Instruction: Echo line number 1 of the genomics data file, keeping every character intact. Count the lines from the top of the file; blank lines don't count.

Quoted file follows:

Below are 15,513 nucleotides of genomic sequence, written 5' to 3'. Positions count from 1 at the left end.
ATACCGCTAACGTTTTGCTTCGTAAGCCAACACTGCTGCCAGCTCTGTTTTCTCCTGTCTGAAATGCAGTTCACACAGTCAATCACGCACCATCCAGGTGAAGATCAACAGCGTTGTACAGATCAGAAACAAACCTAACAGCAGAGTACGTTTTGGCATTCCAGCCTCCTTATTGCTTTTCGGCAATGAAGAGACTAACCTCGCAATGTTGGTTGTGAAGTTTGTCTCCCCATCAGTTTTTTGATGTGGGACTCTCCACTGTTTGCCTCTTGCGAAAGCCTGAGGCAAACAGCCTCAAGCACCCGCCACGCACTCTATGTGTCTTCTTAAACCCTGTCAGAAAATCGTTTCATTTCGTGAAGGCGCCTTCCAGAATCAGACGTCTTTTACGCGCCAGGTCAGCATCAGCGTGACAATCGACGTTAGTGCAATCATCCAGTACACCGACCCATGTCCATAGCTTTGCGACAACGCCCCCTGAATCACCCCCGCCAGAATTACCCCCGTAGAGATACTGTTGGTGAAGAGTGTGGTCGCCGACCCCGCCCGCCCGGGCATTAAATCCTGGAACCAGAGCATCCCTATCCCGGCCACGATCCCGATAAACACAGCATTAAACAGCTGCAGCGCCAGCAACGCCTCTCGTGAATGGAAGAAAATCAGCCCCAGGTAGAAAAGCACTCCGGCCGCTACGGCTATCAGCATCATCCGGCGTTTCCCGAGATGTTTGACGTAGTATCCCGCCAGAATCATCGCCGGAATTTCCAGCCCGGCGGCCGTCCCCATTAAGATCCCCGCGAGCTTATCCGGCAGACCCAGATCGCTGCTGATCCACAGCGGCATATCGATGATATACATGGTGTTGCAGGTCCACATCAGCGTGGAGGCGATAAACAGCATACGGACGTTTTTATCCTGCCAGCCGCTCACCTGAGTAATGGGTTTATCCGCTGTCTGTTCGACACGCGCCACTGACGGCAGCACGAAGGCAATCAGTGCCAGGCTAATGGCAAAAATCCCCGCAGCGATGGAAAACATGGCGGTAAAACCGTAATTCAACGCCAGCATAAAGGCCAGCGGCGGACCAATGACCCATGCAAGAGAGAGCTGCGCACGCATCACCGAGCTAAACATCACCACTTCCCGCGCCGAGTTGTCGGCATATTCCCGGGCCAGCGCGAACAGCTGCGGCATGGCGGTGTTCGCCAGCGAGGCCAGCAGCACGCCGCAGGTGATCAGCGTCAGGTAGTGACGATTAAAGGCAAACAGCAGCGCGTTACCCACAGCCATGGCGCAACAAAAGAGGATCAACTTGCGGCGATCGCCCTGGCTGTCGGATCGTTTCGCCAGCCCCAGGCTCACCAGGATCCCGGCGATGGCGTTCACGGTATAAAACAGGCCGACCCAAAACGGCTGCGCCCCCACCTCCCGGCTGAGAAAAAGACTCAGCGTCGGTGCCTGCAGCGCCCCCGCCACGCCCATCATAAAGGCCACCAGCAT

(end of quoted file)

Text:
Below are 15,513 nucleotides of genomic sequence, written 5' to 3'. Positions count from 1 at the left end.